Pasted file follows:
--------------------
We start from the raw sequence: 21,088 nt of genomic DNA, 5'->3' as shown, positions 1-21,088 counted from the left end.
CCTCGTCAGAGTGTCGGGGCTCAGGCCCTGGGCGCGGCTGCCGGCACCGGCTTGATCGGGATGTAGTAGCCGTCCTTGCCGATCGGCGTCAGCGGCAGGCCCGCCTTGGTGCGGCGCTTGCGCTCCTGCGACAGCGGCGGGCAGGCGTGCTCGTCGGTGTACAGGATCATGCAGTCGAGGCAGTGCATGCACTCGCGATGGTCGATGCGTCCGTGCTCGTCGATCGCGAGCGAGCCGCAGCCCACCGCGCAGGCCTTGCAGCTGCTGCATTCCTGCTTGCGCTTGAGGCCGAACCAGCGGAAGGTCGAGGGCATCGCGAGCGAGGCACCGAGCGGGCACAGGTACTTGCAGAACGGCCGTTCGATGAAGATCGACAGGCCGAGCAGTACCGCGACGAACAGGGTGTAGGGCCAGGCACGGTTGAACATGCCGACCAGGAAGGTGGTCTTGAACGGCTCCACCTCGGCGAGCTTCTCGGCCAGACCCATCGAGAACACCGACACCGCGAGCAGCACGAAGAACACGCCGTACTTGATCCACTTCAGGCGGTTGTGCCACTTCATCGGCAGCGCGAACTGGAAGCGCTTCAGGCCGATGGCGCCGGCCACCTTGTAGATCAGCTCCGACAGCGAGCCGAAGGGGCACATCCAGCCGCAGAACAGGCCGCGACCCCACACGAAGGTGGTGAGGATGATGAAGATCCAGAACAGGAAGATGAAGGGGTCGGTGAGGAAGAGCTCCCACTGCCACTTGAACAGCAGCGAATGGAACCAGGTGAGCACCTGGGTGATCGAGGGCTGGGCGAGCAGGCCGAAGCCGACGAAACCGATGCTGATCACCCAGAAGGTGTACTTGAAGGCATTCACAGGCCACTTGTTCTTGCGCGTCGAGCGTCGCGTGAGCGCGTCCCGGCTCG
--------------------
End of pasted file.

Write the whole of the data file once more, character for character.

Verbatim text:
We start from the raw sequence: 21,088 nt of genomic DNA, 5'->3' as shown, positions 1-21,088 counted from the left end.
CCTCGTCAGAGTGTCGGGGCTCAGGCCCTGGGCGCGGCTGCCGGCACCGGCTTGATCGGGATGTAGTAGCCGTCCTTGCCGATCGGCGTCAGCGGCAGGCCCGCCTTGGTGCGGCGCTTGCGCTCCTGCGACAGCGGCGGGCAGGCGTGCTCGTCGGTGTACAGGATCATGCAGTCGAGGCAGTGCATGCACTCGCGATGGTCGATGCGTCCGTGCTCGTCGATCGCGAGCGAGCCGCAGCCCACCGCGCAGGCCTTGCAGCTGCTGCATTCCTGCTTGCGCTTGAGGCCGAACCAGCGGAAGGTCGAGGGCATCGCGAGCGAGGCACCGAGCGGGCACAGGTACTTGCAGAACGGCCGTTCGATGAAGATCGACAGGCCGAGCAGTACCGCGACGAACAGGGTGTAGGGCCAGGCACGGTTGAACATGCCGACCAGGAAGGTGGTCTTGAACGGCTCCACCTCGGCGAGCTTCTCGGCCAGACCCATCGAGAACACCGACACCGCGAGCAGCACGAAGAACACGCCGTACTTGATCCACTTCAGGCGGTTGTGCCACTTCATCGGCAGCGCGAACTGGAAGCGCTTCAGGCCGATGGCGCCGGCCACCTTGTAGATCAGCTCCGACAGCGAGCCGAAGGGGCACATCCAGCCGCAGAACAGGCCGCGACCCCACACGAAGGTGGTGAGGATGATGAAGATCCAGAACAGGAAGATGAAGGGGTCGGTGAGGAAGAGCTCCCACTGCCACTTGAACAGCAGCGAATGGAACCAGGTGAGCACCTGGGTGATCGAGGGCTGGGCGAGCAGGCCGAAGCCGACGAAACCGATGCTGATCACCCAGAAGGTGTACTTGAAGGCATTCACAGGCCACTTGTTCTTGCGCGTCGAGCGTCGCGTGAGCGCGTCCCGGCTCG